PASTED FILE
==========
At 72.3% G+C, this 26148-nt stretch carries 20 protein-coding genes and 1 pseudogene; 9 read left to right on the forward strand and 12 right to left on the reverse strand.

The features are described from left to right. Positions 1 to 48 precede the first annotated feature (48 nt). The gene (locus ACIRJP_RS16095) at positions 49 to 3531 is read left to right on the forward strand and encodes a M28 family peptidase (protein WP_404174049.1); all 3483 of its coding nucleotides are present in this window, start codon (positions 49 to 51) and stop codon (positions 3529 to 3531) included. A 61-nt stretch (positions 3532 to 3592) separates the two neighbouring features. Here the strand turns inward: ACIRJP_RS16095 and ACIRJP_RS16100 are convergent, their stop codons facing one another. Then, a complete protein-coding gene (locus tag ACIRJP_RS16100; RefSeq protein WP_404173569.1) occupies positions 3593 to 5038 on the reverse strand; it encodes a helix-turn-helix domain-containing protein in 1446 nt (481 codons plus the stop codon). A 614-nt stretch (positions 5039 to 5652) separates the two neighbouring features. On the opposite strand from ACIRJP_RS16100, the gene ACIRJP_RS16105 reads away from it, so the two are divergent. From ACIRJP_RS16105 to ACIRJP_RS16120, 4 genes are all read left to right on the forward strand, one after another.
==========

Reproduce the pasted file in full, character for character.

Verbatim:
At 72.3% G+C, this 26148-nt stretch carries 20 protein-coding genes and 1 pseudogene; 9 read left to right on the forward strand and 12 right to left on the reverse strand.

The features are described from left to right. Positions 1 to 48 precede the first annotated feature (48 nt). The gene (locus ACIRJP_RS16095) at positions 49 to 3531 is read left to right on the forward strand and encodes a M28 family peptidase (protein WP_404174049.1); all 3483 of its coding nucleotides are present in this window, start codon (positions 49 to 51) and stop codon (positions 3529 to 3531) included. A 61-nt stretch (positions 3532 to 3592) separates the two neighbouring features. Here the strand turns inward: ACIRJP_RS16095 and ACIRJP_RS16100 are convergent, their stop codons facing one another. Then, a complete protein-coding gene (locus tag ACIRJP_RS16100; RefSeq protein WP_404173569.1) occupies positions 3593 to 5038 on the reverse strand; it encodes a helix-turn-helix domain-containing protein in 1446 nt (481 codons plus the stop codon). A 614-nt stretch (positions 5039 to 5652) separates the two neighbouring features. On the opposite strand from ACIRJP_RS16100, the gene ACIRJP_RS16105 reads away from it, so the two are divergent. From ACIRJP_RS16105 to ACIRJP_RS16120, 4 genes are all read left to right on the forward strand, one after another.